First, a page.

11, February 2021
Southern Cameroons Crisis: Ambazonia Communications Secretary says “two-state solution” only option 0
Southern Cameroons Interim Government spokesman, Milton Taka has ruled out discussing the so-called Special Status with the regime in Yaoundé, stressing that the only way to resolve 59 years of marginalization and assimilation dispute in the two Cameroons is for the United Nations and the European Union including the AU to recognize the two states.
In a Wednesday telephone conversation with Cameroon Concord News London Bureau Chief, Isong Asu Secretary Milton Taka said decentralization and regional autonomy favored by the French government of Emmanuel Macron and being teleguided by the French Cameroun regime would not be on the agenda whenever Yaoundé decides to sit down with the people of Southern Cameroons and talk.
Hon. Milton Taka observed that there is no longer any solution but for the international community to recognize both British and French Cameroun as two independent states. “Whether La Republique du Cameroun accept it or not, there is no decentralization or federation anymore,” the Ambazonia Communication Secretary told Cameroon Concord News Group. “Everyone should go their own way” he added.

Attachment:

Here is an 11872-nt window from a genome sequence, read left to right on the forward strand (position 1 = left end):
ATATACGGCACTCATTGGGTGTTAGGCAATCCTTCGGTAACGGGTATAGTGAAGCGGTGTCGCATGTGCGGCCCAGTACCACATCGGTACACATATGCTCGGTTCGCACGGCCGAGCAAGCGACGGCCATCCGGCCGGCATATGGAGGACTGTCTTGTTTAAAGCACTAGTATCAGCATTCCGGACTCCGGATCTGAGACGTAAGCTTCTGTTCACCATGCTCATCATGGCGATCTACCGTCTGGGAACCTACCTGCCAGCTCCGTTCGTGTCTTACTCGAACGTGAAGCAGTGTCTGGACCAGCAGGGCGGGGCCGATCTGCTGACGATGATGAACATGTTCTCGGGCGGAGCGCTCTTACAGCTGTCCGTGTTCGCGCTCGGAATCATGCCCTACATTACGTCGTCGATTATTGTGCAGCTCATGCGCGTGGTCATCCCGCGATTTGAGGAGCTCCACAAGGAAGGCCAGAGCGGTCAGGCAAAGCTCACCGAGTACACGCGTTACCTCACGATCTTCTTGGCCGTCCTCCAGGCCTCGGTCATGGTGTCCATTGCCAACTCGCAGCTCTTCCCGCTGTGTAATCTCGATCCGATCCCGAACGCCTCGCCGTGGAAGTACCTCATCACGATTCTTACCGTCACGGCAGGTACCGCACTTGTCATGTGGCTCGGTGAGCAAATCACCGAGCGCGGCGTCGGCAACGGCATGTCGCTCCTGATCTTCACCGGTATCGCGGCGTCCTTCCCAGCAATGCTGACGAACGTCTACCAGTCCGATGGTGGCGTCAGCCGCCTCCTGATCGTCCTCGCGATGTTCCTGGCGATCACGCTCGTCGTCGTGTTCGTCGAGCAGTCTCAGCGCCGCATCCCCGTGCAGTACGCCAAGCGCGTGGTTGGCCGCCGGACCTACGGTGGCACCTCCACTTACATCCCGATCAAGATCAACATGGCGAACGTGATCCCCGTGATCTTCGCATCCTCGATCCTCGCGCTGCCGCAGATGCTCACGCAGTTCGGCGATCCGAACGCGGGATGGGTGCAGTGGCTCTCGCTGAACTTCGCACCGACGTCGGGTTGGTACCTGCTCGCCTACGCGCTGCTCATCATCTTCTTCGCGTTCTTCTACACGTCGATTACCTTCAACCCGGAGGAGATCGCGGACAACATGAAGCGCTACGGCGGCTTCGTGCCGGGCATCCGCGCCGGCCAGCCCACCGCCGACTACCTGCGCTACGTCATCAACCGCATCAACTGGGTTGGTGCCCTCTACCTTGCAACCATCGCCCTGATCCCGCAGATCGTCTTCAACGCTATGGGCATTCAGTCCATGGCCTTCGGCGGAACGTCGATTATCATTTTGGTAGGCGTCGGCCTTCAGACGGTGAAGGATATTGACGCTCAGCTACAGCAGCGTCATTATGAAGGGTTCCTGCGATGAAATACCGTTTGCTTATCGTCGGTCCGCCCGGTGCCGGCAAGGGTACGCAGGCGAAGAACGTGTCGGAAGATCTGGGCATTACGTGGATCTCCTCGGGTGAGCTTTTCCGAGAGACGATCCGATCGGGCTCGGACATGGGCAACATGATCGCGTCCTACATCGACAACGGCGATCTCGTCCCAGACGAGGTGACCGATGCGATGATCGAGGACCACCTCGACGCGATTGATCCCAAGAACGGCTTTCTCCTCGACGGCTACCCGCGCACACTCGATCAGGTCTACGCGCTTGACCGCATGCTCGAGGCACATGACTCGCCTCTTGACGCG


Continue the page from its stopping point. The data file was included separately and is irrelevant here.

Comrade Milton Taka also stated that “There is no point in discussing old solution formulas… which disregarded basic human rights to the people of British Southern Cameroons. That business is finished now.”
At the heart of the crisis, which started in 2016, was a strike by teachers and lawyers, in the English-speaking regions of Cameroon. The professionals, supported by citizens of their areas, protested the unfair use of the French language and unjustified appointments of French speakers in their territories. Cameroon is passing for a bilingual country. By 2017, the situation had spiralled out of control and developed into a fully-fledged separatist war. Both government forces and separatists are now bogged down in a conflict that observers say, can only be resolved through dialogue.
By Soter Tarh Agbaw-Ebai with files from Isong Asu in London